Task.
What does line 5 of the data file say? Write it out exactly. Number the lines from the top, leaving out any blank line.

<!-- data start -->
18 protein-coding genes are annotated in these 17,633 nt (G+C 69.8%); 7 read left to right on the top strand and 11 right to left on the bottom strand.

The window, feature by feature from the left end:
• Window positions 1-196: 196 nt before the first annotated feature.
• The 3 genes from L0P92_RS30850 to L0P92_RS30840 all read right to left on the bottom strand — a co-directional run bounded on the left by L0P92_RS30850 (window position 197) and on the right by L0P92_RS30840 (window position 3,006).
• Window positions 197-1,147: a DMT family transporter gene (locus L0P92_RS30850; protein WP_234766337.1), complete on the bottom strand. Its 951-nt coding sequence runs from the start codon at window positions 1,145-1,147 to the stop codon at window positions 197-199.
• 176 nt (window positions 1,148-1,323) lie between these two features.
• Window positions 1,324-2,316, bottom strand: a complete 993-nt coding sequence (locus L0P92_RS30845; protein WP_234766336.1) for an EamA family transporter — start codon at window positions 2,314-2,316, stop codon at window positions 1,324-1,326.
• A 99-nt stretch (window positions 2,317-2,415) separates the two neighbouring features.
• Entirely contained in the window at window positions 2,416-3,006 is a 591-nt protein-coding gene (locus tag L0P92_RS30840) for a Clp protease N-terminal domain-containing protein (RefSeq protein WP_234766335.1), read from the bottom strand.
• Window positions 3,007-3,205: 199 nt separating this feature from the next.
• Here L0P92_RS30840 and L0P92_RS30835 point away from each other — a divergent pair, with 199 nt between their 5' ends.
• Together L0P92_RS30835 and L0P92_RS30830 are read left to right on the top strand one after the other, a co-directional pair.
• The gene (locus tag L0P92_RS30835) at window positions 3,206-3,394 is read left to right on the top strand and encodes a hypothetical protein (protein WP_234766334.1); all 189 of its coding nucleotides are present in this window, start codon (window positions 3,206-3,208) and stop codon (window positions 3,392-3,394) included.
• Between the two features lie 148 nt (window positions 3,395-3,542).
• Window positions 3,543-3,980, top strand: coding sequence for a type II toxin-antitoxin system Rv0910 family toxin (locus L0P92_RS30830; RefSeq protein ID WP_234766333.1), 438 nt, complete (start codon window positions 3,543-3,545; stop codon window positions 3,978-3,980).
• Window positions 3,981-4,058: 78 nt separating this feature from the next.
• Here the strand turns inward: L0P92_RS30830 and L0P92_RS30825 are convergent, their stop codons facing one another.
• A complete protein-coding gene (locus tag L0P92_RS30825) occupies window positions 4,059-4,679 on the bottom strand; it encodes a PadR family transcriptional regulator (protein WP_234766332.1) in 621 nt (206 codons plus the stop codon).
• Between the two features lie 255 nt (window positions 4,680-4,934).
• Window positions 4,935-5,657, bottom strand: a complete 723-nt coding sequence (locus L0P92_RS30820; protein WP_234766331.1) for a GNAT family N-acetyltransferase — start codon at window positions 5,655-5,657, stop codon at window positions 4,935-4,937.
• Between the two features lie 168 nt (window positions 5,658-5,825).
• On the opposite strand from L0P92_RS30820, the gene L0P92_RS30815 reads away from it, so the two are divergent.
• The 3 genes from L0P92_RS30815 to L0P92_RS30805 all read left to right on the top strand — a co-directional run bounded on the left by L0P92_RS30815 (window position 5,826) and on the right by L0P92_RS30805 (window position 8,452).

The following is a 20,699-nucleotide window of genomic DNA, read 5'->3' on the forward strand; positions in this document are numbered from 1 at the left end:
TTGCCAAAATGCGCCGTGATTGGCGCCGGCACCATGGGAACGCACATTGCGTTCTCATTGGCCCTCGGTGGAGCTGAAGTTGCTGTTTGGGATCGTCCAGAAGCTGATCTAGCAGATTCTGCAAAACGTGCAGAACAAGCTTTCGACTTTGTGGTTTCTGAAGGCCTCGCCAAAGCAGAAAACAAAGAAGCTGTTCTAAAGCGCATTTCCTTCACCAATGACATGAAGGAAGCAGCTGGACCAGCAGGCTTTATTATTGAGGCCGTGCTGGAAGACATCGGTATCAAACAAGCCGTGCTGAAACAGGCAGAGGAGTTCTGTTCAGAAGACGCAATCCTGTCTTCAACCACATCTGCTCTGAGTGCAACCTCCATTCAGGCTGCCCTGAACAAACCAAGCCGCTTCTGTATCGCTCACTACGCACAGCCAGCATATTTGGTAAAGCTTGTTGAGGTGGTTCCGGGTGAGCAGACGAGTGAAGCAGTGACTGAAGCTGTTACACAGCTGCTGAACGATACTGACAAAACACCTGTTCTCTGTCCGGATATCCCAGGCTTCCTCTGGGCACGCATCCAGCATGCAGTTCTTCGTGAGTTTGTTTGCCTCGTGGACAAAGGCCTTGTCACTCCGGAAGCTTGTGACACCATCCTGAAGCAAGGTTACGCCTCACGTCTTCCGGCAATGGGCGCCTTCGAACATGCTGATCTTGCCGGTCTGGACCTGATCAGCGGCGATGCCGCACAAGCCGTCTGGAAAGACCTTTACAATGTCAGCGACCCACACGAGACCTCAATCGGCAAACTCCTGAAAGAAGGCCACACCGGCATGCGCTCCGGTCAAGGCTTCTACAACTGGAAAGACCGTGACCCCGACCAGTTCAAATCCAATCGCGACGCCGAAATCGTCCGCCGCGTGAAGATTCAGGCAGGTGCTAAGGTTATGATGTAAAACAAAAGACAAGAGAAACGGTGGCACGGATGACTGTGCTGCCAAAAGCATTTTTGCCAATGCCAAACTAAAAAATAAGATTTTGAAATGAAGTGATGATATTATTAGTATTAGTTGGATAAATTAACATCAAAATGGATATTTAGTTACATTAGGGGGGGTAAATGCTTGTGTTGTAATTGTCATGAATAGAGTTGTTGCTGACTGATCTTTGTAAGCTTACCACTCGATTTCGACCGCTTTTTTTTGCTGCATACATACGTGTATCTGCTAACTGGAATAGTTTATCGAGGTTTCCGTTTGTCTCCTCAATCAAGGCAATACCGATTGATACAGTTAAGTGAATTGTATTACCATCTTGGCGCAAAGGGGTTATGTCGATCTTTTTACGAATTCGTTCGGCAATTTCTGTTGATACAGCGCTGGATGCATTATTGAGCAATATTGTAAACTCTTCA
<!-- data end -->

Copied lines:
• Window positions 197-1,147: a DMT family transporter gene (locus L0P92_RS30850; protein WP_234766337.1), complete on the bottom strand. Its 951-nt coding sequence runs from the start codon at window positions 1,145-1,147 to the stop codon at window positions 197-199.